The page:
The controversial student pub-crawls ‘Carnage’ are facing national criticism as some universities have moved to block the drink-fuelled events.


Carnage UK, the party organisation that plans the pub-crawls, received unwelcome headlines after a 19-year-old was pictured ending his night out by urinating on a war memorial. Philip Laing, a student at Sheffield Hallam University, has been told he faces a possible jail sentence after admitting the offence of outraging public decency.


The popular nights out run by Carnage UK involve a theme, like ‘Doctors and Nurses’, and a t-shirt which costs £10 is worn, guaranteeing free entry into the bars and clubs of the night. This past weekend, more than 300 ‘Beauties and Geeks’ attended the second Carnage UK event in Liverpool this semester.


The concern, reflected in a wave of negative publicity in the national media, is that these events and others like it encourage irresponsible drinking.


It is estimated that Carnage UK plans drinking events for an estimated 350,000 undergraduate students in over 45 cities and towns each year.


Richard Budden, vice-president of the National Union of Students, said: "They take students on pub crawls that degrade the participants, put students' welfare at risk and lead to antisocial behaviour. They make their money and then disappear."


Lily Marks, 19, a first year theatre student at JMU, said: “These nights are so much fun. It’s all in the name... it’s absolute carnage. That’s the point of it though; going out, dressing up and getting smashed. It’s part of being at uni.”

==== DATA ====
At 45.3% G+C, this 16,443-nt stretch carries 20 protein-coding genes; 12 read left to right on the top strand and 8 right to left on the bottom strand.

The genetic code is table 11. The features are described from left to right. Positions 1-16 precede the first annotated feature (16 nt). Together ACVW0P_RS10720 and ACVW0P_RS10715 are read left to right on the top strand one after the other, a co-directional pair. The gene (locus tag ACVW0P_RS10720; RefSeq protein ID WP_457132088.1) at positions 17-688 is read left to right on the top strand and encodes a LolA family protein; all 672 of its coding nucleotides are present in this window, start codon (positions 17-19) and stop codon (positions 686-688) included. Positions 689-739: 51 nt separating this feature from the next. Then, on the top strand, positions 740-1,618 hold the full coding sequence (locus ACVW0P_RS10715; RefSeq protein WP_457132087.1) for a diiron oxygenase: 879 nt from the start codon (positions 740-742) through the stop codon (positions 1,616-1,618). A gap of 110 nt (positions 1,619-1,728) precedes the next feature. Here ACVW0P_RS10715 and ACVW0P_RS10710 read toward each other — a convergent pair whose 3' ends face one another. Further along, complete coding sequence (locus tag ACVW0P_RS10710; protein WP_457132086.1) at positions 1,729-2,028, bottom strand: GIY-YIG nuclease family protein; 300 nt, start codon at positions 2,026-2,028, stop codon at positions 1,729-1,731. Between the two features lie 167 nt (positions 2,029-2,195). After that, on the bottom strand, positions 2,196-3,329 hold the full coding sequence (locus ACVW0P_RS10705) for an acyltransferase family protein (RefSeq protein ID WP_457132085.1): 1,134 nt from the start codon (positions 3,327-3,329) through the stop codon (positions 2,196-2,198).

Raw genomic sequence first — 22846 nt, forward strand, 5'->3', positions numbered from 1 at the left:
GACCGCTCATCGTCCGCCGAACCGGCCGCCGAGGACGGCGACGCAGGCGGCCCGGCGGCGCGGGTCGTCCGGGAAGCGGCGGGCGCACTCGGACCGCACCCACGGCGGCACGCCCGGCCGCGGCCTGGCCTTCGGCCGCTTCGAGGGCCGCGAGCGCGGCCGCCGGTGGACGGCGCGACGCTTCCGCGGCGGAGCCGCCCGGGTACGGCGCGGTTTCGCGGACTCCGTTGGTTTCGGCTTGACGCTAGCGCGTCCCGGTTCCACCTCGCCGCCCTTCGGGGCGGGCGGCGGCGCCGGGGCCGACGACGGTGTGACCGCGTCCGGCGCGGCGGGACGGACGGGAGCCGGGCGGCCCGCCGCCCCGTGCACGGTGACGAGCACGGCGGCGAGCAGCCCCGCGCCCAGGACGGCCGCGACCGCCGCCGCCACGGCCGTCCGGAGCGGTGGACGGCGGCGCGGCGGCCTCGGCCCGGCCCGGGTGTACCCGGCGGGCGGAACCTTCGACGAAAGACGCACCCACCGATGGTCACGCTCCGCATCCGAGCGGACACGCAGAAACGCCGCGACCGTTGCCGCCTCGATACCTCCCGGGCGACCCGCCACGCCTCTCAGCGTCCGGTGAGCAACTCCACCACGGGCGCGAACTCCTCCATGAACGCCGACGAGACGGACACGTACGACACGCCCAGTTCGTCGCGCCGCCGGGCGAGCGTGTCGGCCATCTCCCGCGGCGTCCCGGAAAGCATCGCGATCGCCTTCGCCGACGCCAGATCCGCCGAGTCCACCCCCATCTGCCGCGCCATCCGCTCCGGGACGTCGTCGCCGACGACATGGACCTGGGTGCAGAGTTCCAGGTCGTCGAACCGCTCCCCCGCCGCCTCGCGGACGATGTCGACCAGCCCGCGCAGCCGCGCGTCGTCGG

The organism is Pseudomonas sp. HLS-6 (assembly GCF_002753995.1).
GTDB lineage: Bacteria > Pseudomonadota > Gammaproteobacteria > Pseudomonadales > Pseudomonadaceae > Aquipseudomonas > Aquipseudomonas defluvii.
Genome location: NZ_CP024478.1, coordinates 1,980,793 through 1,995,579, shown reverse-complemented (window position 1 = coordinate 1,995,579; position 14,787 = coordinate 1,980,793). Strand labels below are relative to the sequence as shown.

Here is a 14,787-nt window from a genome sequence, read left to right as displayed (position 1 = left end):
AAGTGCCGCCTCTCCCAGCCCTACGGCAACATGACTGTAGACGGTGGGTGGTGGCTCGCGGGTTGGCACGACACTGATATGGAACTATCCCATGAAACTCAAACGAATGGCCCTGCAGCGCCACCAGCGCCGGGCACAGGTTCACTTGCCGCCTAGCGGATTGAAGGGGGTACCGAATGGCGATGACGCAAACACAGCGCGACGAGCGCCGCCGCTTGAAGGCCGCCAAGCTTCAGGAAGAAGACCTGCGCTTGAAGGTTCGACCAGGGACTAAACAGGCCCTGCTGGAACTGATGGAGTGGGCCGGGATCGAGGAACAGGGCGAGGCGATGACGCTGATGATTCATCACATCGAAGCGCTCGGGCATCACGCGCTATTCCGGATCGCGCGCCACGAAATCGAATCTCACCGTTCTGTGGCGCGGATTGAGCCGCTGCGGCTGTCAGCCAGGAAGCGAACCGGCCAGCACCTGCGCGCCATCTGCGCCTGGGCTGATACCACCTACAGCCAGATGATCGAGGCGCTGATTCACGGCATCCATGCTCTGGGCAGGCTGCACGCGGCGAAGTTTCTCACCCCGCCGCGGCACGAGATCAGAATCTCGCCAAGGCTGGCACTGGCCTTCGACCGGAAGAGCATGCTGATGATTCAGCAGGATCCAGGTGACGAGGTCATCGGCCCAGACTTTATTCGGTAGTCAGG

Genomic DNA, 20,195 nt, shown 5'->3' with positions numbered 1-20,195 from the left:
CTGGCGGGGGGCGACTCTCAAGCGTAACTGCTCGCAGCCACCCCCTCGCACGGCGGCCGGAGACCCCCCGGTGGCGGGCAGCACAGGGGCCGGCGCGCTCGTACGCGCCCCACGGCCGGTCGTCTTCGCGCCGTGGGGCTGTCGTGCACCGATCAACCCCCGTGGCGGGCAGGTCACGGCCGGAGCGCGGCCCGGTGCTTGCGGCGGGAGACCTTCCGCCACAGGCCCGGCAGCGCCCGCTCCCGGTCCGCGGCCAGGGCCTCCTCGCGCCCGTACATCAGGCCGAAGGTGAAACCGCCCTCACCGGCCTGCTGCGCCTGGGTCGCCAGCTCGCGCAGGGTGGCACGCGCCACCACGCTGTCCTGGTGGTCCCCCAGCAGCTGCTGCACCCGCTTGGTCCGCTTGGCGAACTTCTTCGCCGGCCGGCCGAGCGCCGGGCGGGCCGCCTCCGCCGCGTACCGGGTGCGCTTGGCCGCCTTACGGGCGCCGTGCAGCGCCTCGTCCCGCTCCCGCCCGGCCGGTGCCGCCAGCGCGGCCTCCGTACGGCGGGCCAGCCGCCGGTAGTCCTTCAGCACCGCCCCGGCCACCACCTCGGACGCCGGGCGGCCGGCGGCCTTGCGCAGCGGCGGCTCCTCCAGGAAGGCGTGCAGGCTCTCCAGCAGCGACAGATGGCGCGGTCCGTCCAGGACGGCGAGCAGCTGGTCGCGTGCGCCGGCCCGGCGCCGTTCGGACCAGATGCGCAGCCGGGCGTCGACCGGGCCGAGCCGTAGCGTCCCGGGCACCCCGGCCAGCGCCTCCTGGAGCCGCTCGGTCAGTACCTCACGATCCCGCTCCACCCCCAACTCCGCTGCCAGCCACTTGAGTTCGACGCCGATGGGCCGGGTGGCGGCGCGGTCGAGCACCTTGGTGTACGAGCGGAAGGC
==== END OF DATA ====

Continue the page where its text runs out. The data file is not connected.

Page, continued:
Many Student Unions around the country have already banned the events from taking place and it is expected that more will follow.


Lily Rumsey, Liverpool Student Union’s Vice President of Activities, said: “We don’t have anything to do with Carnage. We do not allow them onsite to promote, advertise or sell tickets. We believe pub crawls pose a threat to members and promote irresponsible drinking. They are also very difficult to police and steward due to the large numbers involved.”


Varsity Leisure Group, which owns Carnage UK, denies it encourages irresponsible drinking.


A spokesman of the company said: "Varsity Leisure Group does not promote binge drinking nor does it promote drinking to dangerous levels. Student Unions do not like Carnage UK events because they clearly compete with their own, less well-resourced events."


However, those who have attended the nights claim it is almost impossible not to get caught up in the spirit of over-indulgence.


John Thomas, 21, a politics student at University of Liverpool, said: "You’re expected to go out and get at least one drink in each place, but usually the bars are so packed that you’ll get two or three drinks at once to avoid queuing up again later. Before you’ve properly got settled and started drinking it’s time to go to the next place, so you have to finish your drinks and follow the crowd. They’re not forcing drink down your throat but it’s just part of the night.”


Among universities and cities that have banned the event are Bath Spa University, Bangor, Loughborough and Leicester.



National backlash hits Carnage pub-crawls

By Sam Rogers, Website Editor

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Carnage UK organisers charge £10 to take students out on popular themed drinking events

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